The exploits of Mug Ruith are featured most prominently in the Irish saga of Forbhais Droma Dámhgháire, or The Siege of Knocklong. Here, he is one of the principal characters alongside High King Cormac mac Airt. Curiously, it is here that King Cormac is presented as a somewhat evil character, which is a stark contrast from his usual portrayal as a just, kind, and successful king.
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In this tale, Mug Ruith successfully utilizes his supernatural powers to halt an invasion from Cormac, driving him back in defeat. At his side, Cormac had his chief druids: Ceacht (Power), Crotha (Creator), Cith Mor (Great Battle), Ceathach (Smiter), and Cith Rua (Noble Battle). It was these five druids, alongside Cormac and all of his forces, who faced Mug Ruith.
Knocklong Hill in Limerick, site of the legendary Siege of Knocklong (Mike Searle / CC BY-SA 2.0)
Throughout this saga, many fabulous and supernatural events transpire. During the ensuing battle, Mug Ruith asks for his powerful “poison stone”, which he describes as “my hand stone, my hundred-fighter, my destruction of my enemies”. This indicates that this “stone” was some sort of powerful weapon.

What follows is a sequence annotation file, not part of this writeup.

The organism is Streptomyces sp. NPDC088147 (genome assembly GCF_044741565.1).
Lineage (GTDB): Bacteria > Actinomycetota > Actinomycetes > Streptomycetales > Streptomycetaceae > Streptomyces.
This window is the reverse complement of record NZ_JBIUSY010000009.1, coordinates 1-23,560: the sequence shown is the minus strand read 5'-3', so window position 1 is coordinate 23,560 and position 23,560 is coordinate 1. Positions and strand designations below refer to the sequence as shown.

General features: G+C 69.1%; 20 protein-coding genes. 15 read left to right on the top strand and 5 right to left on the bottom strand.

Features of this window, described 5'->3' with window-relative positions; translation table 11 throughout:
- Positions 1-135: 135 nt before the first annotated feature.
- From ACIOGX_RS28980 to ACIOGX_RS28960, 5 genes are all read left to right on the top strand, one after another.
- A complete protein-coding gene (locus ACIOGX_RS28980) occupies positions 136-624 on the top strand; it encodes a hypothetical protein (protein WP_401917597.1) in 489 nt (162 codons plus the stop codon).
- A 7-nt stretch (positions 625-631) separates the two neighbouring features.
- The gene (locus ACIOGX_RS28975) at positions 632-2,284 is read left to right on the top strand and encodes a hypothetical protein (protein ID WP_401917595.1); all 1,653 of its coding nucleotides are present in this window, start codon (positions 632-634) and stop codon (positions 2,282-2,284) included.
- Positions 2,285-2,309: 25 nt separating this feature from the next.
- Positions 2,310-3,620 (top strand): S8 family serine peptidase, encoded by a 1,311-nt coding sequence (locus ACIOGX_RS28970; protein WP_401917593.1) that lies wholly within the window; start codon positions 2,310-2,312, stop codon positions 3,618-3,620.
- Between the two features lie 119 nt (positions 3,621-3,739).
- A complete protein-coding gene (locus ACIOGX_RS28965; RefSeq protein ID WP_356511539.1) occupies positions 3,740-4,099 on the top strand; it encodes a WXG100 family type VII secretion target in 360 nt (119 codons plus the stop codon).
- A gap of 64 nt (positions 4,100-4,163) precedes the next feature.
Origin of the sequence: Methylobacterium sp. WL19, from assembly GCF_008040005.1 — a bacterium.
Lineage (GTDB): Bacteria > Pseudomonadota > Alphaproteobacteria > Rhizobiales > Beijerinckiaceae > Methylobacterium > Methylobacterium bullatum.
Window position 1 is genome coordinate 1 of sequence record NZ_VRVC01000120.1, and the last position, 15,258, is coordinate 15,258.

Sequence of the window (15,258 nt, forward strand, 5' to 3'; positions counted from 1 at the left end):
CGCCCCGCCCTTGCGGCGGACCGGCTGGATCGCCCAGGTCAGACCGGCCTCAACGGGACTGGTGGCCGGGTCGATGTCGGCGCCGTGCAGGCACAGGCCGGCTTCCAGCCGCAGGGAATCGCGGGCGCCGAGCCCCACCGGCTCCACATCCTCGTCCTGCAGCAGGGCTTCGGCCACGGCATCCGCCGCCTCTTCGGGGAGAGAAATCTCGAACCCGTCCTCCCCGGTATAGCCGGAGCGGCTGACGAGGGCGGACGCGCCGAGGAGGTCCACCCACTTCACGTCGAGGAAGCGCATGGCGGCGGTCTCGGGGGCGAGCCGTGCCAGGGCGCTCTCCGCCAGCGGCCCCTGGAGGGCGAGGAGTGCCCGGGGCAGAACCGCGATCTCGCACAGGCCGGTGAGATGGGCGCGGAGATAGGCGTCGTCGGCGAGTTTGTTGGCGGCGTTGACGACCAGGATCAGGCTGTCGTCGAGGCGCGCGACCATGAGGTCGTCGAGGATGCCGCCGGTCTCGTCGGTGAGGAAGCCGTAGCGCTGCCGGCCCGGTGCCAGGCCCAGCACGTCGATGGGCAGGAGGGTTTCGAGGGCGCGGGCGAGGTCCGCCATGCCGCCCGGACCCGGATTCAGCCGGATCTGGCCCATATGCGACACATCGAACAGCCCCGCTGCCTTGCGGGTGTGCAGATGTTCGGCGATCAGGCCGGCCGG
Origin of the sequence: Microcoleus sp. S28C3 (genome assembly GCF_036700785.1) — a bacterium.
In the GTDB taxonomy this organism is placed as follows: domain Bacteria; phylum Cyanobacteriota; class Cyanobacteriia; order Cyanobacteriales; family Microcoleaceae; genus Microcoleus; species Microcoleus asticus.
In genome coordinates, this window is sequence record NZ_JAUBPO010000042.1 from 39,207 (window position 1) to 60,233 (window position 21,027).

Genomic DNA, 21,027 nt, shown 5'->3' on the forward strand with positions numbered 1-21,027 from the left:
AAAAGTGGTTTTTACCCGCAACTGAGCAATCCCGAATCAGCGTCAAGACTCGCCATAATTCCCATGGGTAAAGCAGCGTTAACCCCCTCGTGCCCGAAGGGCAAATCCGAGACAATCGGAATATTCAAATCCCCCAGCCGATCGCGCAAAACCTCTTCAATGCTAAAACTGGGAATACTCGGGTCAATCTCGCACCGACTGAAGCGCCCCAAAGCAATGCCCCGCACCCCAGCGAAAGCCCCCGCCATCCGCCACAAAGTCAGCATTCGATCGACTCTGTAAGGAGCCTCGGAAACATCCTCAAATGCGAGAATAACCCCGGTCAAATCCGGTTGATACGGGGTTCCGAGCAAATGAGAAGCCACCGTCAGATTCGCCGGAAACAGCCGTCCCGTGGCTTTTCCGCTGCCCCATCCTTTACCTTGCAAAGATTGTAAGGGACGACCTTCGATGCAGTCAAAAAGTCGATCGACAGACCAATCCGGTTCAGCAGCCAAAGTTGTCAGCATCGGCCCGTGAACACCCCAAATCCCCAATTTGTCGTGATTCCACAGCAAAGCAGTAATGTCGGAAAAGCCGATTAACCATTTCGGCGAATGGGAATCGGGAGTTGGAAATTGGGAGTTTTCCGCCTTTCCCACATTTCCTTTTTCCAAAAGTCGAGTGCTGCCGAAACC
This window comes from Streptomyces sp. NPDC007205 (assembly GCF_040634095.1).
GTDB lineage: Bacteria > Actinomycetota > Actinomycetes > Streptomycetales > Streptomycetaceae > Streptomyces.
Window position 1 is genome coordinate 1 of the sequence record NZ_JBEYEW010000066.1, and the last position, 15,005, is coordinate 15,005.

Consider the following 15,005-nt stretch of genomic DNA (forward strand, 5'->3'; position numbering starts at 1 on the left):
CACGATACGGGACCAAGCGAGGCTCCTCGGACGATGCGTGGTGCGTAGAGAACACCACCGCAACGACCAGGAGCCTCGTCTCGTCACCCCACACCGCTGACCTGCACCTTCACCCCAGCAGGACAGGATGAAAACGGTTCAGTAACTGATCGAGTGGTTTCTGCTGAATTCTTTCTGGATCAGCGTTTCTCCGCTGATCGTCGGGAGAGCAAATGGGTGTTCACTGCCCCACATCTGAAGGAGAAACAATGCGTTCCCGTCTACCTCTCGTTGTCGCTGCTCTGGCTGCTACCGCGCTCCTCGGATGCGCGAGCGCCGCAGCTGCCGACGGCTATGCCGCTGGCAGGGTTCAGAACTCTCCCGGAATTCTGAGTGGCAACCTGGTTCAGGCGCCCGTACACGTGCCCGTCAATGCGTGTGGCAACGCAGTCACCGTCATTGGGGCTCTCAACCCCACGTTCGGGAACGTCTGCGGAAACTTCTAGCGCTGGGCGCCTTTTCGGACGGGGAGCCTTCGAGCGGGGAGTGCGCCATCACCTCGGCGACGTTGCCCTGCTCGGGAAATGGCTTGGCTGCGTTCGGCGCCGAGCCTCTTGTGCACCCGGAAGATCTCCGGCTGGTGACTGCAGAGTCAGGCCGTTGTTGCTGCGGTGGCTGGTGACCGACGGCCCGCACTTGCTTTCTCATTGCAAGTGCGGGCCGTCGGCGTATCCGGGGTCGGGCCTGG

When the druid began reciting a chant, the stone transformed from a “fiery hard stone” into a “red water snake that coiled around its victims...a sea eel...a vulture among vultures that separated body from soul...an adder of nine coils around the body…”
Later, Mug Ruith sends forth his powerful breath that turns the stones and sands of the earth into flaming balls of fire that are hurled against the enemy army.
An Ancient Inspiration
In another event, Mug Ruith has to face the three female druids from the enemy army. These druidesses transform themselves into brown sheep with iron beaks. The druid then utilizes his magical kindling wood, tinder, and flint, in order to fashion powerful supernatural dogs that pursue these sheep.
Curiously, the same elements appear in the story of Mongán mac Fíachnai, another mythical medieval Irish hero. Following these events, Mug Ruith adorns his animalistic clothes, garments of power, and exhales air into the heavens. He then seemingly flies and transforms into a black cloud that rains blood on the enemy’s camp.
Mug Ruith defeated many Irish heroes through shapeshifting and controlling the elements (Sundaram Perumal / CC BY-SA 4.0)